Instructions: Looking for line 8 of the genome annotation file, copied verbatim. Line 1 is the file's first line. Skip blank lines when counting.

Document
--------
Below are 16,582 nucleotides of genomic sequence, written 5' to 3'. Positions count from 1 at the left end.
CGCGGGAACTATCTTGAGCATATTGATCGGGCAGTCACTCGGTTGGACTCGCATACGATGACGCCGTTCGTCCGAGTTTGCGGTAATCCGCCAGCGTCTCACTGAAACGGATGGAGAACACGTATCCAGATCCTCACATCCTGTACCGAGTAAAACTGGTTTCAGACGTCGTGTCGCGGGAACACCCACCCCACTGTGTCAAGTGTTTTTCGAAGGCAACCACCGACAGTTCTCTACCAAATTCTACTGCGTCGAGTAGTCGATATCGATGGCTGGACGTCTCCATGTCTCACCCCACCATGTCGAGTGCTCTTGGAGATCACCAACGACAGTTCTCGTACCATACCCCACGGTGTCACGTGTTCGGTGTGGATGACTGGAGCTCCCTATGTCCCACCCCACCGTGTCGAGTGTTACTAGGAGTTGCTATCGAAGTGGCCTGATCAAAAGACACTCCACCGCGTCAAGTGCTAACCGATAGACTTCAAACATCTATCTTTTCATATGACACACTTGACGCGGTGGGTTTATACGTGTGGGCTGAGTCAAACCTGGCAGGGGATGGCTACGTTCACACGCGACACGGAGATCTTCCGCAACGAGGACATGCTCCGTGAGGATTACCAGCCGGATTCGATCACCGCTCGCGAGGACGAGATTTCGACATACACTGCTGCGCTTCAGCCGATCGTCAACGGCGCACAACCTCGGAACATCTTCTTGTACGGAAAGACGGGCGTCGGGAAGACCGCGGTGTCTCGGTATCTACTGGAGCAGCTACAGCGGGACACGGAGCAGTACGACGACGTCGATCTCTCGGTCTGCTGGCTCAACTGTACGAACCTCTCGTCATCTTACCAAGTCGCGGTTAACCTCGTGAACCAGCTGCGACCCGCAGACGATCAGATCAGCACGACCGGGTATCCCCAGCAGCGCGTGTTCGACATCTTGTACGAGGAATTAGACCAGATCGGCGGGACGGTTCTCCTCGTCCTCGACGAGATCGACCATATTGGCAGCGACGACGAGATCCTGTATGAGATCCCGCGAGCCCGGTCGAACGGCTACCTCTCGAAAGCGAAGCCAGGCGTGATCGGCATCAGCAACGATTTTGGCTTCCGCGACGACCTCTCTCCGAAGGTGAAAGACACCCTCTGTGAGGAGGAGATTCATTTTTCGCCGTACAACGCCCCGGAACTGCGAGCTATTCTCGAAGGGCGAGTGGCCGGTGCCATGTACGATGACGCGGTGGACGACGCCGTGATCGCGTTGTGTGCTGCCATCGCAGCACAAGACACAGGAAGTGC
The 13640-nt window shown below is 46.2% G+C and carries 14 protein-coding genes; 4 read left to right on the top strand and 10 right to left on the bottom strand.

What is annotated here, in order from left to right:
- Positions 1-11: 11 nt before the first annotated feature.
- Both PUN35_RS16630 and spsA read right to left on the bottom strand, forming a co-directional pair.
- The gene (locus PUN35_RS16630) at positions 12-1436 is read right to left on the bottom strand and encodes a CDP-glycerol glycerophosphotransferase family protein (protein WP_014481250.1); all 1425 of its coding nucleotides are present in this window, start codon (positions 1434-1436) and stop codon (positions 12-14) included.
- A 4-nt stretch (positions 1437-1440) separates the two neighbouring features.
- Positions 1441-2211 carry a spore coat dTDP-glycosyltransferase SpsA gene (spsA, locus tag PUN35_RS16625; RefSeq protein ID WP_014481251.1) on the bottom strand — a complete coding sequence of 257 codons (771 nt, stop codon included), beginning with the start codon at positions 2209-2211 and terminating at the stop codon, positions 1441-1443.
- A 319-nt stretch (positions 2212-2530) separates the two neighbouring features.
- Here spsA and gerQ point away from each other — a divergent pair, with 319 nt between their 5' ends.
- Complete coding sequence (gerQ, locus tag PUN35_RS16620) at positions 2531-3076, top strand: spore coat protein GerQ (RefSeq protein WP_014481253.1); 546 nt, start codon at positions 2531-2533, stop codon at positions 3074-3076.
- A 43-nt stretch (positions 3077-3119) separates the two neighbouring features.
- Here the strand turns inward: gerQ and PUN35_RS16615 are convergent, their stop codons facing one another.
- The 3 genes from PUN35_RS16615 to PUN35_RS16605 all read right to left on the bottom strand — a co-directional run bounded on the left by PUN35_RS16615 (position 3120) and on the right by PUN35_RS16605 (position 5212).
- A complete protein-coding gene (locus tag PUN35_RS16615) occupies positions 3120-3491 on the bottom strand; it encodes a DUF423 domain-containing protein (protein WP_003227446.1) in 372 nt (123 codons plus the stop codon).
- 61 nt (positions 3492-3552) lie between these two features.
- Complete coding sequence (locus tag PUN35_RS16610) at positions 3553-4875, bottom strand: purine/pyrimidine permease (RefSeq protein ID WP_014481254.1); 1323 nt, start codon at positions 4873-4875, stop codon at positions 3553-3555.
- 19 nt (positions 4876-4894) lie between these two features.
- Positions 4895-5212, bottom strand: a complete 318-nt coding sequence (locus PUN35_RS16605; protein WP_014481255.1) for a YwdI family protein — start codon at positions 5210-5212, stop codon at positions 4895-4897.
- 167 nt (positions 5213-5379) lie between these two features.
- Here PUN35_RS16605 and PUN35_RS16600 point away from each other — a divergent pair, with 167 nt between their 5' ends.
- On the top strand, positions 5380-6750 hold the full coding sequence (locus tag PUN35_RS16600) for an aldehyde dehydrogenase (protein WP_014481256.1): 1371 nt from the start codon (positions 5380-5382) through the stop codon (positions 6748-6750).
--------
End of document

- A 4-nt stretch (positions 1437-1440) separates the two neighbouring features.